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December 15, 1951


JAMA. 1951;147(16):1574. doi:10.1001/jama.1951.03670330066020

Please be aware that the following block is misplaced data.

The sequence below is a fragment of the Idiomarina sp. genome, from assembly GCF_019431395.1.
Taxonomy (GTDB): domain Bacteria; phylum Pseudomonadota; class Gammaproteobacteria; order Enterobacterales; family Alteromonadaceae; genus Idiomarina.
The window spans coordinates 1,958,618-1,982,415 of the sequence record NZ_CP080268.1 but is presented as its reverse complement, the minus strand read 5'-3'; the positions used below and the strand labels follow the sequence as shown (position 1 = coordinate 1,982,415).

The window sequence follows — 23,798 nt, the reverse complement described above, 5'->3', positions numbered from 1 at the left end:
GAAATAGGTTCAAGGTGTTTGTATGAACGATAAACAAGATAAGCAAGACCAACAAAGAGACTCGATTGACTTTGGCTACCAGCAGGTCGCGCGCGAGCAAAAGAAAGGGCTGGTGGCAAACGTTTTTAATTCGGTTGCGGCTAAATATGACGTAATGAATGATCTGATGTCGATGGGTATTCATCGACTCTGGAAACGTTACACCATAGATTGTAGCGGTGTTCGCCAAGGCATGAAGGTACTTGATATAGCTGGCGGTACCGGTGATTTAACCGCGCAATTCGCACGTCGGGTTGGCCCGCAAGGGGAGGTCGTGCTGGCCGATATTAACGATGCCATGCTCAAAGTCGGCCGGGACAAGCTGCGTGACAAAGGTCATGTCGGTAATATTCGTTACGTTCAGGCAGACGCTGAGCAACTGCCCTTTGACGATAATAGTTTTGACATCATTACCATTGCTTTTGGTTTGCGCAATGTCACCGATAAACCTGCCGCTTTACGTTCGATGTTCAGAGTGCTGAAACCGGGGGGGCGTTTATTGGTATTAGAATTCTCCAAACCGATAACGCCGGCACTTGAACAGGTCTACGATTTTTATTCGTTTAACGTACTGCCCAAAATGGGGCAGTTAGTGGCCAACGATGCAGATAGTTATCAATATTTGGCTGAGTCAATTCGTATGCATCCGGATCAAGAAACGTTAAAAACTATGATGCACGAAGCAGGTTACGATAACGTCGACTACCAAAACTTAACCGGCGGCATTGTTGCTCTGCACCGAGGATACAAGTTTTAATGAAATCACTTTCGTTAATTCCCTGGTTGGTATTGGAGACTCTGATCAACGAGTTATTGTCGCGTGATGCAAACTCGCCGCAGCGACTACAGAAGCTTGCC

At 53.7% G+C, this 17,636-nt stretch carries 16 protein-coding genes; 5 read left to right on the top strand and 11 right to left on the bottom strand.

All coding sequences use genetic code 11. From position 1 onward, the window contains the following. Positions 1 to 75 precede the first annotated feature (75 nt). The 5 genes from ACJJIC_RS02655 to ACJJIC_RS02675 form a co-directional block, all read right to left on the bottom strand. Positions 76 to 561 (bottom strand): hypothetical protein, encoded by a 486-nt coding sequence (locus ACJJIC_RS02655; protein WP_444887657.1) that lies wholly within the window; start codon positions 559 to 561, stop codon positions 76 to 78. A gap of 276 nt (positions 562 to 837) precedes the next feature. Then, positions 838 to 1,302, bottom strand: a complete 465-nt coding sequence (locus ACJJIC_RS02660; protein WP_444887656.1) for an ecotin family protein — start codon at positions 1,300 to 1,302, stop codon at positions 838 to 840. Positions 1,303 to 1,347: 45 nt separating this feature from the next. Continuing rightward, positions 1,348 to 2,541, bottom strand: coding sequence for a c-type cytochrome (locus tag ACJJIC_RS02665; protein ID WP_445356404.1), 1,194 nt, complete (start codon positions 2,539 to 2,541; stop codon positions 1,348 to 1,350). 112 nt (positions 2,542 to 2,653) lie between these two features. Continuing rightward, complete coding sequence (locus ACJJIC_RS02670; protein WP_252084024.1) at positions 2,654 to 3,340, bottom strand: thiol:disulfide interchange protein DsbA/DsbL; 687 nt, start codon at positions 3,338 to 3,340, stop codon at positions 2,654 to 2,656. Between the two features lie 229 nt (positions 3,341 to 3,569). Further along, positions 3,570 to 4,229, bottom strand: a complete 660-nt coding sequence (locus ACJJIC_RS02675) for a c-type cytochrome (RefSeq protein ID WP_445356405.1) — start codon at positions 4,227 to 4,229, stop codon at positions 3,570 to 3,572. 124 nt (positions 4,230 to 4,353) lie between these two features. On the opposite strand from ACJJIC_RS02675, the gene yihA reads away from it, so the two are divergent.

A functional relationship between the hypothalamus and the neurohypophysis has been generally accepted since Ransom and his associates1 showed that interruption of the supraoptic hypophysial tract leads to retrograde degeneration of the cells of the supraoptic and paraventricular nuclei, atrophy of the neurohypophysis, and diabetes insipidus. In contrast, the question as to whether the hypothalamus exerts control over the anterior lobe of the pituitary is still highly controversial. While it is generally agreed that few if any of the nerve fibers of the supraoptic hypophysial tract penetrate into the anterior lobe, some investigators feel that the hypothalamus exercises control over the anterior pituitary by liberating a humoral agent that is transmitted by the hypophysial portal blood supply.2 Others, however, have questioned this concept, postulating that loss of anterior function following destruction of the portal system may be due to cellular destruction secondary to ischemia rather than to interruption